Even people that are not very familiar with EVs and Volkswagen have heard that the ID.3 will be put for sale without all its functionalities. That is a software issue, one that also delayed VW Golf's deliveries, the most important car from the German brand. Someone had to pay for that. According to the German newspaper Handelsblatt, that someone was Christian Senger, Volkswagen's head of the software division Car.Software.Org since March 2019.
Senger was a choice from the current VW Group CEO, Herbert Diess. The German newspaper says the CEO was impressed with how fast Senger delivered the tasks assigned to him. They worked together at BMW, where Senger helped develop the i Series, which includes the i3 and the i8.
In Volkswagen, Senger would have suffered from a completely different decision chain. As Handelsblatt explains, BMW moves by getting decisions from the board implemented. At Volkswagen, it is not that simple: a lot of different parties must have a say in order to get things going.
Apparently, Senger tried to make things simpler but made powerful enemies instead. That caused the delivery delay and the reason these opponents were searching to demote him. This is a significant loss for Volkswagen, according to the German newspaper: Senger would be one of the most brilliant executives at Volkswagen.
The description Handelsblatt shares of the whole process of getting Senger demoted gives us the impression that the company works more like a country than like a business. It also seems that its executives have to be more like politicians than skilled people at what their core jobs apparently require.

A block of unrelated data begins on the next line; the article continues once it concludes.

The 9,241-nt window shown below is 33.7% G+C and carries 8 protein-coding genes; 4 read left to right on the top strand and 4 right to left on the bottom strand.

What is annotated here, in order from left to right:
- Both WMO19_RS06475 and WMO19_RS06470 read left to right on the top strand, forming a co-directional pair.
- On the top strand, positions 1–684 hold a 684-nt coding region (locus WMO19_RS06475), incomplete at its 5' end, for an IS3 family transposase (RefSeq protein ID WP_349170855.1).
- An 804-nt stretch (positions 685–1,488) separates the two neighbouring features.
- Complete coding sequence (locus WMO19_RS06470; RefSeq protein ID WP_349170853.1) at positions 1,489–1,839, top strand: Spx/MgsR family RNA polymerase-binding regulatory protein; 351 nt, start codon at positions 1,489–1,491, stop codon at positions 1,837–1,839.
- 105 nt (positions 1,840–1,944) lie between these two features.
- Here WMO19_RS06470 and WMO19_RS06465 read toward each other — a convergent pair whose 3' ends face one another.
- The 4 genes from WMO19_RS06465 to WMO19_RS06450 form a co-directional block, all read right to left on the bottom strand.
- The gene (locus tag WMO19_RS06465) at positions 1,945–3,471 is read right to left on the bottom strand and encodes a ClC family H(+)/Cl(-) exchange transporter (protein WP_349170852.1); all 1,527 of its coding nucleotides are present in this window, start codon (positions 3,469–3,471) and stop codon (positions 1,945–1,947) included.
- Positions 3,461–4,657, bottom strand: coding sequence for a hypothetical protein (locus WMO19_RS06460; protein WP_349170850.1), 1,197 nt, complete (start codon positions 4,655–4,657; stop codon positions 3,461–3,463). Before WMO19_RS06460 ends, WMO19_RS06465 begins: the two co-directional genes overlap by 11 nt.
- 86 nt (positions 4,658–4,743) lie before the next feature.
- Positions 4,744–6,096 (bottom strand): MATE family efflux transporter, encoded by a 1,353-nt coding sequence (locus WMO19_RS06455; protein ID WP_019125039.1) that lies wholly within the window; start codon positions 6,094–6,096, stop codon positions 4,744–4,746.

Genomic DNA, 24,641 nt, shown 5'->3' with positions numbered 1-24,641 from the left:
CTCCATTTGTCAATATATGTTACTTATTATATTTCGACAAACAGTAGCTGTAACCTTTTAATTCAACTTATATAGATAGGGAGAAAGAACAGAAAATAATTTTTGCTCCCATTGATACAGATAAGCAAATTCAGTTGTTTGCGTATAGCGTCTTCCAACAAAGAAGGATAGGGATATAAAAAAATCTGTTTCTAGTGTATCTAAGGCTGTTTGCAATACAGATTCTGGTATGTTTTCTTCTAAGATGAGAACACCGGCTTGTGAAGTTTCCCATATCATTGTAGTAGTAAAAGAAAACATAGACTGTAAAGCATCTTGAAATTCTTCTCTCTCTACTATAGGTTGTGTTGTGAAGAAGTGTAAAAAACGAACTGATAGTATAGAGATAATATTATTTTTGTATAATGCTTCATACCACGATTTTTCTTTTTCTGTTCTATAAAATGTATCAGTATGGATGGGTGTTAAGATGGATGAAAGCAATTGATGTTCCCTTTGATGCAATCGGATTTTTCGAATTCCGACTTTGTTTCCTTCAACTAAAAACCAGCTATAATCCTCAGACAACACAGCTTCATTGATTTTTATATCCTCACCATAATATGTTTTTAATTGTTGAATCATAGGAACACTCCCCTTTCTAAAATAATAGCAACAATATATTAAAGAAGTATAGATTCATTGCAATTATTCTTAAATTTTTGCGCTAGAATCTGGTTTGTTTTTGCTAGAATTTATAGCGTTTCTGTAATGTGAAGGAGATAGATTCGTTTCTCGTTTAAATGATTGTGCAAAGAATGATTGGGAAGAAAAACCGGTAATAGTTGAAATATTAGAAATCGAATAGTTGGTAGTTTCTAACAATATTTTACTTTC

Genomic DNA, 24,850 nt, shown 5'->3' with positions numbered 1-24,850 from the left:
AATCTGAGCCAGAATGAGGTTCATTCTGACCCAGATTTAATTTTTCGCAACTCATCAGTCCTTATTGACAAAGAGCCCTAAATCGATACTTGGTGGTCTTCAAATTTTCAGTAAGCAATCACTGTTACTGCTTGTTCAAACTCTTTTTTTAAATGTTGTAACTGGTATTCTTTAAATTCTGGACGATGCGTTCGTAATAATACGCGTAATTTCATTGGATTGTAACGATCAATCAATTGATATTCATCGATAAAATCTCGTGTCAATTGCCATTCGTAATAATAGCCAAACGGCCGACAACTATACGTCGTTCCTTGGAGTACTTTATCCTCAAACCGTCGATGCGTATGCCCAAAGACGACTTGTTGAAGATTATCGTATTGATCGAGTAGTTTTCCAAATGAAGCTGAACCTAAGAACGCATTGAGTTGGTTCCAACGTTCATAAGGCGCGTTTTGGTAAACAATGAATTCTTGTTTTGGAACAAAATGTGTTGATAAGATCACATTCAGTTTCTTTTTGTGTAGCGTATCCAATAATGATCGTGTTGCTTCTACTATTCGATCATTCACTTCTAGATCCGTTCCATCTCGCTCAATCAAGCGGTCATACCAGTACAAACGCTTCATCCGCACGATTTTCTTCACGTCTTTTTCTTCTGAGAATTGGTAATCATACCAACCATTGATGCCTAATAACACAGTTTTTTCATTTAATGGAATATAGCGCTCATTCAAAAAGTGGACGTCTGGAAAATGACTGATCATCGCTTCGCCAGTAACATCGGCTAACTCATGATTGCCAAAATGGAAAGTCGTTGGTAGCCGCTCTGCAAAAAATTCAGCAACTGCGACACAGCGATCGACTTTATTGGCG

The management shake-up almost took Diess out of his position as well, according to Handelsblatt. Diess accused the management of making leaks to the press about internal issues – not surprisingly, the ones related to the software.
That enraged the board and Diess had to apologize for what he said. That seemingly calmed things down. Seemingly, we should stress. After all, Senger is no longer where Diess wanted him to be. With the demotion, he may even leave the company, although sources there say Volkswagen wants to keep him on the team.
The new Car.Software.Org head would be Markus Duesmann, currently Audi's CEO. Yes, the same guy that said Volkswagen would catch up with Tesla very soon.
Apart from the Porsche/Piëch family, Volkswagen's biggest shareholder, the company also has a stake in the hands of Lower Saxony (which makes it partly state-owned). They can appoint half of the 20 board members. The other half is composed of employees, with three of them appointed by unions. That gives a fair idea of how decision-making there must be hard there.